Stunning Sunny Images
It's hot out there, global warming and all, but taking a nuclear payload into the sun, now that's very hot. So the crew of the Icarus II (that name can tell you about human aspirations, and make you ask about Icarus I) in Sunshine, set in 2057, has the job of restarting the moribund star or facing the extinction of the planet.
It's an exciting film, regardless of your ability to predict what will happen. Part Solaris, part 2001, a bit of Alien, it combines stunning cinematography and music (The Starship Enterprise's holodeck, 2001's classical-type music) with a clone computer of Hal and an unusual presence aboard ship. The flight to the sun is hottest with the different personalities among the culturally diverse crew, among whom tension builds over survival in and out of the ship. With all the sophisticated electronics aboard, it's nice that in the end human strength and weakness determines fate, not wiring.
Perhaps the most stunning images are those facing the sun, on an observation platform where filtering allows the crew to view the monster star regularly. Again, issues about oxygen trump heat, and time trumps technology. Sunshine continually returns to basic human challenges regardless of how many millions of mile away people are.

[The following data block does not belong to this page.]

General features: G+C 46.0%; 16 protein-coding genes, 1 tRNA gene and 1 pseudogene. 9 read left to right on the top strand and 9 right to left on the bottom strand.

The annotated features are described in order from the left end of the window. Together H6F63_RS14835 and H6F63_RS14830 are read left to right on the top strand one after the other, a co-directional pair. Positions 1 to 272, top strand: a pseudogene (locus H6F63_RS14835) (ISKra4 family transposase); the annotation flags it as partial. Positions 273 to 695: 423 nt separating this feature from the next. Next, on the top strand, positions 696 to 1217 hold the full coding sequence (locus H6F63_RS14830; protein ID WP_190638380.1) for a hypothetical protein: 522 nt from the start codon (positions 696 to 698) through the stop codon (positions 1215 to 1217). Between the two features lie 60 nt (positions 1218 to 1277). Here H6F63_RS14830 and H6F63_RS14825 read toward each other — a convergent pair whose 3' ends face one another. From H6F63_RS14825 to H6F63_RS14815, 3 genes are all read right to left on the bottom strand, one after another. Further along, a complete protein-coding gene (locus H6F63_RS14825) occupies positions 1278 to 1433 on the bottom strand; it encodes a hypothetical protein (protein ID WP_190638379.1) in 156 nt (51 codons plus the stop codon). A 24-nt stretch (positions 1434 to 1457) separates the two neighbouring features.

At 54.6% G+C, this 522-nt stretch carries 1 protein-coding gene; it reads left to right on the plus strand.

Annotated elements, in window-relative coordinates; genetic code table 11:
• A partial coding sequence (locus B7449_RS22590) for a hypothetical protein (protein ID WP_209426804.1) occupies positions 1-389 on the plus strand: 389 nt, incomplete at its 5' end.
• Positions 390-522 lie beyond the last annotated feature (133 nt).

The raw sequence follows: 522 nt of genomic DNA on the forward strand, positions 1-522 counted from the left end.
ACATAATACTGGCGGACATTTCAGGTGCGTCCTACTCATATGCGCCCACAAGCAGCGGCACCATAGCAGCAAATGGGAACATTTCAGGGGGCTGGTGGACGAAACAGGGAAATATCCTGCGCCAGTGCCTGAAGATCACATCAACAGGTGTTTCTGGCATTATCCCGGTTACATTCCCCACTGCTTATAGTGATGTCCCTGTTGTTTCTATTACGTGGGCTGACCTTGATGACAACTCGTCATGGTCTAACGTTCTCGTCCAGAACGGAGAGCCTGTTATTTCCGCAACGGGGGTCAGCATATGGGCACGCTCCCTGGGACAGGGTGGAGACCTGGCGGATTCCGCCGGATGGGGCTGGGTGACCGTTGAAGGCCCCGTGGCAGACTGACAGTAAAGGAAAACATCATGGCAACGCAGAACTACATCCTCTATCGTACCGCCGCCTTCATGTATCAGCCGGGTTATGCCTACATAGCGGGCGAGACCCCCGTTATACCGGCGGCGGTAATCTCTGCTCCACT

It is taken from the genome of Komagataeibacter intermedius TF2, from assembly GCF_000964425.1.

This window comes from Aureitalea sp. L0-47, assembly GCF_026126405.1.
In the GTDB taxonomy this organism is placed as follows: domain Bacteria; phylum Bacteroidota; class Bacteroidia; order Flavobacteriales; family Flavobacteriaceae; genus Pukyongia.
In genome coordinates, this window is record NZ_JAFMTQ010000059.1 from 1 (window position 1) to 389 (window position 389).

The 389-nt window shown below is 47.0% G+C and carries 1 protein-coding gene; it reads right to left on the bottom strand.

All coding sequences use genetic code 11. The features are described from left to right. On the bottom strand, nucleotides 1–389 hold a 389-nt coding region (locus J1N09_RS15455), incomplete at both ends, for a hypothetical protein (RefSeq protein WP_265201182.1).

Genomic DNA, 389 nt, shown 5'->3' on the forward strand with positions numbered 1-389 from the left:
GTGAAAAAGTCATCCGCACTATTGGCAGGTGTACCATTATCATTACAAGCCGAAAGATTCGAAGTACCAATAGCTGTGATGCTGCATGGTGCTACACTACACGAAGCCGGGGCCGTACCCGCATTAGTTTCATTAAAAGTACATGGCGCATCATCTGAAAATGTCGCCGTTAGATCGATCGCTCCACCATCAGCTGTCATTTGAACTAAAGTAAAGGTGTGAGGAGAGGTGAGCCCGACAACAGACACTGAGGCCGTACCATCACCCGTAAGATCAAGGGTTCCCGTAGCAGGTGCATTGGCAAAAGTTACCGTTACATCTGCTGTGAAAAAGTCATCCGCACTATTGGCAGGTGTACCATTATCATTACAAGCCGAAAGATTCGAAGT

The film falters at the end, where the mission's success is more important than the fate of the characters, where introduction of new complications takes precedence over resolution of enduring problems, human and technological. The denouement is compressed in time and images, a potpourri of quick cuts and parallel action to create a chaos that need not have dominated the images. Throughout, however, director Boyle does standard good cinema things like put a camera inside the helmets of the two astronauts repairing the ship from the outside. The pov is rewarding.
"Science fiction writers foresee the inevitable, and although problems and catastrophes may be inevitable, solutions are not." Isaac Asimov